FSA K-Wing Handlebar

K-wingI’ll get the unpleasant bit out of the way. FSA claims this bar weighs 215g. Mine weighed closer to, well exactly, 242g.

But I don’t care.

I’ll admit the first time I saw the K-Wing it looked as ridiculous as Kiss’ stage outfits do today. I mean, a riser bar for the road? What gives?

Then one day its beauty clicked. I realized the K-Wing is a deep-drop bar that isn’t. The mistake I commonly see in setting up the K-Wing is by positioning it so the bar top is at the same height as the previous bar. Wrong!

What makes the K-Wing so great is the ability to position the drops at the same height as other bars (thus making the levers the same height) which ultimately places the bar top a full centimeter higher than it would be otherwise. The result: You sit up higher while climbing while needing fewer spacers below the stem. Your bike looks more PRO in profile.

I’m not one to get too hung up on the look of a bike; I’ll flip a stem upside down if it’ll give me the fit I seek, but there is much to be said for a bike that looks elegant.

I will admit I’ve struggled to reconcile the fact that the switch from aluminum to carbon fiber as the raw material caused prices to quadruple while cutting lifespan to strictly single-serve. Crash it: Replace it. So yes, I struggle with more expensive and greater fragility. But then I get back on a bike with an aluminum bar and even with cork tape I wonder who turned off the comfort. I don’t have carpal tunnel, but I don’t want to get it either. The vibration damping that comes with carbon fiber increases comfort so noticeably it’s a wonder we didn’t make the switch sooner.

The first time I rode a carbon fiber bar I felt like a soon-to-be addict trying crack for the first time: “Where have you been all my life?”

The internal cable routing is—I won’t lie—a pain in the kiester to deal with and the tight bends can reduce braking and shifting performance if you’re not careful. I keep a special cable around to aid with the routing when I replace housings. But the liability posed by price ($229) and limited lifespan are more than overcome in my opinion by the deep drop that doesn’t require increased flexibility.

I hope this bar is never discontinued.

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11 comments

  1. bikesgonewild

    …hey…you “got” it, as did i…& it’s a twofold bonus, essentially…i use itm’s carbon bar of several years ago on my road bike (fsa was my second choice & the basic configuration is the same) & the dampening quality along w/ that wider bar-top, damn, i’ll never ride a round cross section bar again…

    …that being said, i use fsa’s alloy wing bar on my cross bike (my regular dirt ride) & w/ the addition of bontrager’s “buzzkill” bar plugs, i don’t have the wrist & hand problems i used to have w/ a round bar on a rock shox suspended mtb hardtail…on top of that, i usually ride w/out gloves (dependent on the weather) which you’d think would exacerbate any vibration problems…

    …sliced bread ???…nah, wing bars are better…

    …oh & props padraig…bkw & now rkp…excellent !!!…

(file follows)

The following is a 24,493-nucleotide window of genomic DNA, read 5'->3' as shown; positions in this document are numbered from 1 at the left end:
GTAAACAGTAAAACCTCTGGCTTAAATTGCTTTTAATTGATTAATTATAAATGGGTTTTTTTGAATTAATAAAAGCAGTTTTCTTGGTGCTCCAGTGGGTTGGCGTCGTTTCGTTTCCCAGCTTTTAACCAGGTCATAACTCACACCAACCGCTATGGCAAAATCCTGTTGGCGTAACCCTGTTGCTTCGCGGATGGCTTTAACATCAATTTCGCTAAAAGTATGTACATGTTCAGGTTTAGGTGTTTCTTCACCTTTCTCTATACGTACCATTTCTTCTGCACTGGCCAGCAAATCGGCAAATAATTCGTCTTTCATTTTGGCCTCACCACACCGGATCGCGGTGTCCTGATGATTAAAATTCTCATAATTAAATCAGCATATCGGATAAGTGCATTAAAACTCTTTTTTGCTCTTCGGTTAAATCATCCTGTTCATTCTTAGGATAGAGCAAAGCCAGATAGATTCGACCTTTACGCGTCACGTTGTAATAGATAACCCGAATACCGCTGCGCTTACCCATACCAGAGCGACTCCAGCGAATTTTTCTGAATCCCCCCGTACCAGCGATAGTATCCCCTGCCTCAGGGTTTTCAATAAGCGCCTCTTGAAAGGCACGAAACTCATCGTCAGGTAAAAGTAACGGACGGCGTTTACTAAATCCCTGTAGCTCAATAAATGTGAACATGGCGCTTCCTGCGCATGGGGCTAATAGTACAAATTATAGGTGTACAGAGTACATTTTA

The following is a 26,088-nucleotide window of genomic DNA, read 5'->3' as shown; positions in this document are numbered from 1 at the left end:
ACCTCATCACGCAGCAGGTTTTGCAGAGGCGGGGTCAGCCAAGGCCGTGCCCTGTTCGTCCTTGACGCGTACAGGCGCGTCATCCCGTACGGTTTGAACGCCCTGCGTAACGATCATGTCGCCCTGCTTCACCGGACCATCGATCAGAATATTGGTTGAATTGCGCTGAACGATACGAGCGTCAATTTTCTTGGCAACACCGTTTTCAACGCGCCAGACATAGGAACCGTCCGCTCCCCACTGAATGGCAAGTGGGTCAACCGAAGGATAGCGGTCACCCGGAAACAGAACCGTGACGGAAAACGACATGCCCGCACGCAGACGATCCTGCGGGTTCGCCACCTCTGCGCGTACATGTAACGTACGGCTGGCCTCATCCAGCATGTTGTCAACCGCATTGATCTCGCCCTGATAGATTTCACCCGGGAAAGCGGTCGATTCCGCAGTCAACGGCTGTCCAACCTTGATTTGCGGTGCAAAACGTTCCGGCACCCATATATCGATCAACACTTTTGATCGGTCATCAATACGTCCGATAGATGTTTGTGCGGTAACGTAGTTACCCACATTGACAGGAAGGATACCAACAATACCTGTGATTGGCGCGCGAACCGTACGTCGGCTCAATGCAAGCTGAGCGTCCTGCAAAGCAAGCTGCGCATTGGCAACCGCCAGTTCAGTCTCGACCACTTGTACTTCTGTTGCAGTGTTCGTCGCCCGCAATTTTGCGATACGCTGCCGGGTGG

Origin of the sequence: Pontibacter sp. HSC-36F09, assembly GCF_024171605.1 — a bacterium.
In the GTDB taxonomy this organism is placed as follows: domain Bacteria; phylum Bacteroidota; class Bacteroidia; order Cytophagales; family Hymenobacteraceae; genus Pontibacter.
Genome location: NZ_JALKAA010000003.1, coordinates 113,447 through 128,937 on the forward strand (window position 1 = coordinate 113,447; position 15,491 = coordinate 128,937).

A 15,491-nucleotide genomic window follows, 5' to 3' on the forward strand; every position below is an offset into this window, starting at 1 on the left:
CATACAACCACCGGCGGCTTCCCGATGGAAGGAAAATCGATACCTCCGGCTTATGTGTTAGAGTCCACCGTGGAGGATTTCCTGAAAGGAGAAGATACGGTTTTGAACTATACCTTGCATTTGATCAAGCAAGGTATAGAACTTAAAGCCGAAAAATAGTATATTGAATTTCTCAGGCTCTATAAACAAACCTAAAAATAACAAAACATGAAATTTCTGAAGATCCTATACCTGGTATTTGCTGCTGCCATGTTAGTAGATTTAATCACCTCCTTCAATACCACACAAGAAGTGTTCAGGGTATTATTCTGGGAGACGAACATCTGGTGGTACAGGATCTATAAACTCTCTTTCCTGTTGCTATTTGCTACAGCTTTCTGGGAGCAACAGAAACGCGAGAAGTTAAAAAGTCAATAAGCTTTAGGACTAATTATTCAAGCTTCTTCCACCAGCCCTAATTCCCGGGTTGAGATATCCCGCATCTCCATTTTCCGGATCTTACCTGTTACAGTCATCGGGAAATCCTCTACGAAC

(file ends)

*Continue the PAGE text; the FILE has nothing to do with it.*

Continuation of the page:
2. Jason H

    I received a set of theses bars, a few years ago, as a mistake. I had ordered some plain old aluminum bars and the K-wings showed up instead. I figured I may as well give them a try, and I am glad I did. They are outstanding. I will never go back to aluminum or to a traditional round topped bar. I have bought 2 other pairs, for other bikes, and I highly recommend the compact drop version. And they do look outstanding with a carbon stem and frame.

  3. erik k

    totally agreed. I love these bars, I’m now on my third set. The first due broke due to crashes that would have wrecked any carbon, or aluminum bars for that matter. Great bend, supper comfortable and the internal routing is great with my Campy shifters, nice site by the way


    1. Author
      Padraig

      I don’t have big hands and don’t really like the feel of a double-wrapped bar. It’s curious, and comfortable from a cushioning standpoint, but holding a double-wrapped bar feels to me like grabbing a water bottle. It just feels too big. For that matter, I don’t usually wrap the top of a wing bar because that feels equally large.

  4. Sean K

    Interesting, Padraig, cause XL gloves are too small for me.
    Double wrapped bars feel better in my mitts.

  5. Jesse S

    Serious philosophical question here: at what point does expensive equipment become a yuppie pursuit? I mean, while I was young, relatively fast, and riding piles of miles I rode an inexpensive Miyata with Sun Tour parts. I used to get a special thrill from watching dudes with fancy Colnagos get dropped. Call it class resentment. Now I am that guy who gets dropped when the young, fit kids go hard… but I can afford nicer stuff. But do I really need carbon bars?


    1. Author
      Padraig

      Jesse, thanks much for chiming in. I spent many miles on the wheel of a friend who had a Miyata with Suntour parts. I remember those days well. To your question: If we were to define our bicycle purchases by our speed, given the order of magnitudes difference in fitness between us and a Continental PRO, most of us would rate 105 at best. When I interviewed BSNYC he said ‘save the pearls for the ball.’ I come down a little bit differently. Cycling is about enjoying life. If a set of 404s or a carbon fiber bar might make your ride more fun, and you can afford them, why wouldn’t you buy them?

      I’m on this planet once that I know of. I plan to enjoy myself.

      Put yet another way, life is too short for Two Buck Chuck.

  6. Pingback: FSA K-Wing Compact : Red Kite Prayer

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